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JavaOne 2008 - some brand new monitoring and profiling tools for your Java apps

Posted by johnsmart on May 7, 2008 at 9:24 PM PDT

Performance monitoring and profiling applications is one of my favorite pet topics - indeed, there's a big chapter on tools in this area in Java Power Tools. So I was keen to here what Jaroslav Bachirik and Gregg Sporar had to say in their talk today, entitled "Improving Application Performance with Monitoring and Profiling Tools".

It was worth it. Naturally, they talked about the JDK tools such as jps, jinfo, jhat, and JConsole, and the Solaris-specific tool DTrace. JHat got a special mention as being the only tool to date capable of diagnosing permheap issues.

The NetBeans profiling tools, which are very good, were also discussed. NetBeans has powerful and smoothly integrated profiling features built right in to the IDE, which makes it very pleasant tool to use for profiling and performance tuning.

But there's more. They also discussed BTrace, a new tool for dynamically tracing a running Java application. It uses a fairly AOP-style approach where you write a script to indicate which classes and methods you are interested in monitoring. The script is actually a simple annotated Java class. For example, in the following code (shamelessly stolen from the BTrace documentation ;-) ), you set up a call-back method (func()) that will be called whenever the Thread.start() method is called:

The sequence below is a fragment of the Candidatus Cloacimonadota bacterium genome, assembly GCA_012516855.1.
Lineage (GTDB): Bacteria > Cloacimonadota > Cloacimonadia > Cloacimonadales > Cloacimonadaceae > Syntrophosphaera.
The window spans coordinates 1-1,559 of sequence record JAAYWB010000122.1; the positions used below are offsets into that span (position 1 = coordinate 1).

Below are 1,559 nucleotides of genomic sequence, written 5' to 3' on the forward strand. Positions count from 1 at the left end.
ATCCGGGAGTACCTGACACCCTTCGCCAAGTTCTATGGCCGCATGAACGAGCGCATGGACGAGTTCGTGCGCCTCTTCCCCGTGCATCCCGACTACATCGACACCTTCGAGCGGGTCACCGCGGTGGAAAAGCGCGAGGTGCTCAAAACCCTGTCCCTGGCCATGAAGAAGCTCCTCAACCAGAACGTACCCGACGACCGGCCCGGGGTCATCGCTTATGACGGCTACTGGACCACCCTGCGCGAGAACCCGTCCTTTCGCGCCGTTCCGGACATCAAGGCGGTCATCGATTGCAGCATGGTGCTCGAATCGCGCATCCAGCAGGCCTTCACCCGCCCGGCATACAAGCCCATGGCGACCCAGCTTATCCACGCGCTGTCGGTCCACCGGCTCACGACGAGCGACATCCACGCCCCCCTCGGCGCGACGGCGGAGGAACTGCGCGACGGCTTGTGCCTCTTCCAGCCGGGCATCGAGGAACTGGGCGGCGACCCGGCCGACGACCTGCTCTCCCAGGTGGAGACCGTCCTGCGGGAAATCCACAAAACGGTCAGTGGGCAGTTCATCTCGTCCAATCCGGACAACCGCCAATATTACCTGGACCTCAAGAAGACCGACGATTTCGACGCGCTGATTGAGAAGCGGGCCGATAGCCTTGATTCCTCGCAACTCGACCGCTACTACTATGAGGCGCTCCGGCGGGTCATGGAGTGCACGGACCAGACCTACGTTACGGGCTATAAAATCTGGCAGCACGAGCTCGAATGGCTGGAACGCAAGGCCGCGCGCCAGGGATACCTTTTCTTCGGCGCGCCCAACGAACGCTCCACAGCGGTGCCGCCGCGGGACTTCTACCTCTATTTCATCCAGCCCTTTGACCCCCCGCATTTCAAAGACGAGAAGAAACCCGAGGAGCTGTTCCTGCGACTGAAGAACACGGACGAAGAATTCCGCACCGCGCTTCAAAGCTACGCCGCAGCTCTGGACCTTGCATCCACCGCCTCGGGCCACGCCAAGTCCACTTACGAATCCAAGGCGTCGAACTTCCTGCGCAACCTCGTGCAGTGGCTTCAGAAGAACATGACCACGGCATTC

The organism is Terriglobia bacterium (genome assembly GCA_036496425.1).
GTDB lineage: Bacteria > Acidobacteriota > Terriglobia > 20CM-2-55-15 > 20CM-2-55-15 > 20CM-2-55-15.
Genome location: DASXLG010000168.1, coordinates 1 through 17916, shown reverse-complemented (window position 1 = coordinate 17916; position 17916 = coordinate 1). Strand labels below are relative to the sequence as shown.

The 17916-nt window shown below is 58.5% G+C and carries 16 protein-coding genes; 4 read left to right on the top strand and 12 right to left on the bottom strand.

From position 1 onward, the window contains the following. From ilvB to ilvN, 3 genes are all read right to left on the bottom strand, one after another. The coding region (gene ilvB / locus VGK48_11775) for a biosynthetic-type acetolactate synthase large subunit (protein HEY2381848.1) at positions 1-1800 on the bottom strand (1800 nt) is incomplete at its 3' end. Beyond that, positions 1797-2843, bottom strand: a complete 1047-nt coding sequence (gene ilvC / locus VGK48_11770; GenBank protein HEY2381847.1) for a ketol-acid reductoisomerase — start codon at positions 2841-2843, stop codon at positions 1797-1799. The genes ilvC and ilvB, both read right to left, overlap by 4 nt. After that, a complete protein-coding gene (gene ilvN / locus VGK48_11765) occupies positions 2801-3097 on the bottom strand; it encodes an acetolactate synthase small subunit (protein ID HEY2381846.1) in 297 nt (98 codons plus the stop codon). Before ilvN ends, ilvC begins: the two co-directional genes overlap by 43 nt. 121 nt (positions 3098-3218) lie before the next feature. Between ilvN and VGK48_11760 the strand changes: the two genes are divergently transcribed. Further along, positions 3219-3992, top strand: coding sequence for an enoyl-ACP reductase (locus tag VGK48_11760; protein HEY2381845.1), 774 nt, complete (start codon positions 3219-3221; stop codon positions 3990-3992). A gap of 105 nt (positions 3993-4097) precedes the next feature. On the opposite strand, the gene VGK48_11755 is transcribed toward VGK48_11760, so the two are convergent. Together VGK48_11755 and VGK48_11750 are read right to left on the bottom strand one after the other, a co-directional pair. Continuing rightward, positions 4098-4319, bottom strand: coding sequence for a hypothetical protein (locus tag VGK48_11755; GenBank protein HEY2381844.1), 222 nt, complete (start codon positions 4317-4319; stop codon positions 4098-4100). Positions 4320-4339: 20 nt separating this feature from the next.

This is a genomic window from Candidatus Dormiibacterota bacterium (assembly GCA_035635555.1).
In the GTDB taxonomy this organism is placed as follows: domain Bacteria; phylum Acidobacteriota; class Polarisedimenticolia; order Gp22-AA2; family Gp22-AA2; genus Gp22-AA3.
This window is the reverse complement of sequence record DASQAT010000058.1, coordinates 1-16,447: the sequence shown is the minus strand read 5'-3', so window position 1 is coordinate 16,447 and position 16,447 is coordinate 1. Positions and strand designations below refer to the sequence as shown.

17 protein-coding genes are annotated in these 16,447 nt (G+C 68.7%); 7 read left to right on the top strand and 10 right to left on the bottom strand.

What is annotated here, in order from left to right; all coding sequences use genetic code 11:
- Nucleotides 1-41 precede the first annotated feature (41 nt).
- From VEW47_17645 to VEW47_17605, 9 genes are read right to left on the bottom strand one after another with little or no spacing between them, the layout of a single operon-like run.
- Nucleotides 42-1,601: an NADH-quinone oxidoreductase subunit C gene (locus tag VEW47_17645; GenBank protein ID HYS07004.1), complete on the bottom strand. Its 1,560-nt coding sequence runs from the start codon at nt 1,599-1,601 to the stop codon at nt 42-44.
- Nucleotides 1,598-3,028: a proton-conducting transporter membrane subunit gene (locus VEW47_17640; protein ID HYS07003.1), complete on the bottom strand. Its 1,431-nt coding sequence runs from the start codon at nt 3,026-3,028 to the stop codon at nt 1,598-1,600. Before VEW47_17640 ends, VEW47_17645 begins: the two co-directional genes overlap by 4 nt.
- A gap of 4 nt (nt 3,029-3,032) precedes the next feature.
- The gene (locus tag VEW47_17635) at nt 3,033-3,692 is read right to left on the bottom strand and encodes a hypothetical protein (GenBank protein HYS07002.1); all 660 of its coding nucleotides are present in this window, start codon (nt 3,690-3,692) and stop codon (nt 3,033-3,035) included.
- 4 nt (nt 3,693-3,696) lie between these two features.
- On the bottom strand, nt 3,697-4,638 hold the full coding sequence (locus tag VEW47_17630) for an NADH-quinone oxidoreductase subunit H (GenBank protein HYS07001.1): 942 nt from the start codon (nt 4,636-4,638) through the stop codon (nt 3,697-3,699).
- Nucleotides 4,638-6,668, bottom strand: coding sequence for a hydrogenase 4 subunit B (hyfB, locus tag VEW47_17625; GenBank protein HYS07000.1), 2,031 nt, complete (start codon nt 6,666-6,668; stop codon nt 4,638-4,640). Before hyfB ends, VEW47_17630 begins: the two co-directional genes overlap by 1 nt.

public class HelloWorld {

    // @OnMethod annotation tells where to probe.
    // In this example, we are interested in entry
    // into the Thread.start() method.
    public static void func() {
        // println is defined in BTraceUtils
        // you can only call the static methods of BTraceUtils
        println("about to start a thread!");

Then you simply run BTrace against your running Java process. Easy!

The other new and interesting tool they mentioned is VisualVM, a very cool new profiling tool being developped at Sun. Visual VM (just out as an RC) gives you a high level, graphical overview of profiling data and statistics, and letting you drill down for more details about memory consumption or thread use, or to display graphs indicating the methods that your application is spending the most time executing. You can't drill down to the line level the way you can in the NetBeans profiler, but, still, it's a pretty neat tool.

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